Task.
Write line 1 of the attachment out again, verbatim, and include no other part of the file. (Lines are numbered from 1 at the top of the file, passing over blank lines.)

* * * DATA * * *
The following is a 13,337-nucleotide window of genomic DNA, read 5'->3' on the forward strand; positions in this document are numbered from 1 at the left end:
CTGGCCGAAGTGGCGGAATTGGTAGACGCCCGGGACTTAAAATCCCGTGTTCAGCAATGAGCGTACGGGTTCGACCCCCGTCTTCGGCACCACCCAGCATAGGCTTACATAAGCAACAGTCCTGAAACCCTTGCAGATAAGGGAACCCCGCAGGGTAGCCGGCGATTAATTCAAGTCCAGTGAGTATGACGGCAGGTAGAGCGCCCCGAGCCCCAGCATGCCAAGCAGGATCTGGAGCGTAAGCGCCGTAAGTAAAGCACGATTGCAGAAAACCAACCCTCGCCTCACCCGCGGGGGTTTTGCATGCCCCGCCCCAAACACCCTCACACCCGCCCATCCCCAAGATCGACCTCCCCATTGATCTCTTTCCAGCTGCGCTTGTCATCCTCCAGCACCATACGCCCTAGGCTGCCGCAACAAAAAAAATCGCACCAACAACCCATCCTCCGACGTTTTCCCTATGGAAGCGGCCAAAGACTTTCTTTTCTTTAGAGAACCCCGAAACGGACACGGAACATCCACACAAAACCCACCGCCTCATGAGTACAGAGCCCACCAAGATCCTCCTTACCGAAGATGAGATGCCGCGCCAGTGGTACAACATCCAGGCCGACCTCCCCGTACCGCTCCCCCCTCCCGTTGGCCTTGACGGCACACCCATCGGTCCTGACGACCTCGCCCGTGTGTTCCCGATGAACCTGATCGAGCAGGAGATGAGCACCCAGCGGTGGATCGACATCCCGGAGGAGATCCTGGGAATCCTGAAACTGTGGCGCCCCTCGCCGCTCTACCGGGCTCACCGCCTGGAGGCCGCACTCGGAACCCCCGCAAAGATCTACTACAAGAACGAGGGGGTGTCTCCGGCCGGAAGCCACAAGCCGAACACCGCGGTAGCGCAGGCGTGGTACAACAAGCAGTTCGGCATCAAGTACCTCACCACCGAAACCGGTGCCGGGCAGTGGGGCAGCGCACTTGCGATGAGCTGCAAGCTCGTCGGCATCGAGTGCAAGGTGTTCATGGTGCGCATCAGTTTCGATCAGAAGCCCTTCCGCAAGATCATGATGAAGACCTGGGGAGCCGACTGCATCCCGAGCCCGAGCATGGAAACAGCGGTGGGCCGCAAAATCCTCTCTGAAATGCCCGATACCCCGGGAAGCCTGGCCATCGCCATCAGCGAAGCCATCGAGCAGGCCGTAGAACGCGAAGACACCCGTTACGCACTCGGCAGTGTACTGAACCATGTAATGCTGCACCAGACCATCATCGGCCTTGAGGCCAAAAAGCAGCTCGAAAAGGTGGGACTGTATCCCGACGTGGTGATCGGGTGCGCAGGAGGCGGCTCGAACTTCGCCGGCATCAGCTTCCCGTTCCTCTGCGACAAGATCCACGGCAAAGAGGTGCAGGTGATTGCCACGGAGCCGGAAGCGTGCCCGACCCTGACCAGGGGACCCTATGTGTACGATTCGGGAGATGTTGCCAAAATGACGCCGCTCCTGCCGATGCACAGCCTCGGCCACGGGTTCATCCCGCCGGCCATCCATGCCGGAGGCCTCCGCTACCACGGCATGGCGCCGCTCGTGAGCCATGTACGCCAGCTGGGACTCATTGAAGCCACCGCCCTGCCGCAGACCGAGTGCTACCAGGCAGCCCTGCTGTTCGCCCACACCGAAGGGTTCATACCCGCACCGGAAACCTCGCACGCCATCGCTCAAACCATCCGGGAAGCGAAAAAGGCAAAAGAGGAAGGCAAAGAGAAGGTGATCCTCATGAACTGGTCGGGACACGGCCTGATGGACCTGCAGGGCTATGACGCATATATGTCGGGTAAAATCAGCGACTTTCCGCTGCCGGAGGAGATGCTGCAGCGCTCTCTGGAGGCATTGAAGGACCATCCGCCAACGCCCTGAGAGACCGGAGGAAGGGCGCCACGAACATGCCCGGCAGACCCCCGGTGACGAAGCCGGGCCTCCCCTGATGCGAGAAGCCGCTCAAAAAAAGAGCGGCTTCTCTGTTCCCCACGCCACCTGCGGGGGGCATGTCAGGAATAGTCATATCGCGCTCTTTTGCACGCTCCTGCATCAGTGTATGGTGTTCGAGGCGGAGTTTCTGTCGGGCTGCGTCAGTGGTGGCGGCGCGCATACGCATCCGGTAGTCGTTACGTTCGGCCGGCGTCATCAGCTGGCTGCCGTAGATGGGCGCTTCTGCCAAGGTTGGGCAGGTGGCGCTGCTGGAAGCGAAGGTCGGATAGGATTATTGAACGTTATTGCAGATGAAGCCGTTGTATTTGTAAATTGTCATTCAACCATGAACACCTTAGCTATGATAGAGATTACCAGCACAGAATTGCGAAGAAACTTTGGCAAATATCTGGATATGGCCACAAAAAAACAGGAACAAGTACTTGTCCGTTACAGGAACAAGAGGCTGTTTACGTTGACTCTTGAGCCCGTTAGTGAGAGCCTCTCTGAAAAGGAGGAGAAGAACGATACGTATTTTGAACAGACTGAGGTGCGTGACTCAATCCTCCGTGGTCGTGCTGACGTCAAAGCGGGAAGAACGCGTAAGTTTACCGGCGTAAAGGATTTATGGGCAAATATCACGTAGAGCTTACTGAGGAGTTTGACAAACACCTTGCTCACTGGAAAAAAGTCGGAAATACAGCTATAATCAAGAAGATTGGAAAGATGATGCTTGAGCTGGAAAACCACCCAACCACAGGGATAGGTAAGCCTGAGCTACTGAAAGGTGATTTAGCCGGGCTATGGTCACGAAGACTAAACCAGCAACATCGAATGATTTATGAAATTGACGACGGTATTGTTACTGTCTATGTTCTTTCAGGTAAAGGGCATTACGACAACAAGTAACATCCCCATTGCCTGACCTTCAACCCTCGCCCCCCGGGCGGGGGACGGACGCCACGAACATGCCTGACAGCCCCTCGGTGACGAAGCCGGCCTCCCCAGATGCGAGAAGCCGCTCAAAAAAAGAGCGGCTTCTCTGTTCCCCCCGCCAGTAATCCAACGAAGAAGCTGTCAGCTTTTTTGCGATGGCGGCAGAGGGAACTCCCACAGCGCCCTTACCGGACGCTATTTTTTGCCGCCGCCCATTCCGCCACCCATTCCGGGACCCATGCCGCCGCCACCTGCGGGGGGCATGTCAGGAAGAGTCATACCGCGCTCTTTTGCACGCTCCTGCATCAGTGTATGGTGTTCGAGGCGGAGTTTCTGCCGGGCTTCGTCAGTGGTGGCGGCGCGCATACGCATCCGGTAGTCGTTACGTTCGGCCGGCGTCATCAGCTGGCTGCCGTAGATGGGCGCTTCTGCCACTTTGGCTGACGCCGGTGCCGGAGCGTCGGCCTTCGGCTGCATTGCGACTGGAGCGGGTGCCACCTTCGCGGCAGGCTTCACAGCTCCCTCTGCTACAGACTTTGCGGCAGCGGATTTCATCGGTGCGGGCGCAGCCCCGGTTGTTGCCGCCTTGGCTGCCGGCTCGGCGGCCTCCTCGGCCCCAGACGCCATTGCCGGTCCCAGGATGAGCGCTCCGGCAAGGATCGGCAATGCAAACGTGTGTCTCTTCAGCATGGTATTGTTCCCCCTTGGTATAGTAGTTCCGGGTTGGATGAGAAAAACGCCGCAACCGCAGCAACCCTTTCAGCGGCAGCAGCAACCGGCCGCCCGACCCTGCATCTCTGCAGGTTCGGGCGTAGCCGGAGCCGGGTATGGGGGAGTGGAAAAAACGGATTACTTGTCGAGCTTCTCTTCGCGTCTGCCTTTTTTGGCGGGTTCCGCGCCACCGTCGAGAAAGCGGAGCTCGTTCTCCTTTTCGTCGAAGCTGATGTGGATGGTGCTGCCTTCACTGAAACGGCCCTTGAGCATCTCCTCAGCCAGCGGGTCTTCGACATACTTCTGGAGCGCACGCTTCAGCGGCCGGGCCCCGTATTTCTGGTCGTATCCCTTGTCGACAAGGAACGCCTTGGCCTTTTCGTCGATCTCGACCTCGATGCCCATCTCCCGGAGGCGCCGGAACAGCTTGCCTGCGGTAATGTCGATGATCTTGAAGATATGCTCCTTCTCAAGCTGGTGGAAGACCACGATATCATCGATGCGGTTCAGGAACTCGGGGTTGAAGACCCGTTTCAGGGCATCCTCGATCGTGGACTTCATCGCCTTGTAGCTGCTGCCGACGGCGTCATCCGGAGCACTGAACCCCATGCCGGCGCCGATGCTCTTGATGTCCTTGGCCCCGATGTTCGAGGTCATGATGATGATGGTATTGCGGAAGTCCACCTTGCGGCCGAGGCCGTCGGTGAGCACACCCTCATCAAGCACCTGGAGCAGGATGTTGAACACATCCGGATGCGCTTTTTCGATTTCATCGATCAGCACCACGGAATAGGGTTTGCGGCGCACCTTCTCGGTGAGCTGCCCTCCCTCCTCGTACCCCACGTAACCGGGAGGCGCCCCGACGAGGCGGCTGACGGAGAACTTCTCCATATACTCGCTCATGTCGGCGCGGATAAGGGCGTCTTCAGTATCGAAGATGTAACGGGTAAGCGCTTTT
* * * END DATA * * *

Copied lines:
The following is a 13,337-nucleotide window of genomic DNA, read 5'->3' on the forward strand; positions in this document are numbered from 1 at the left end: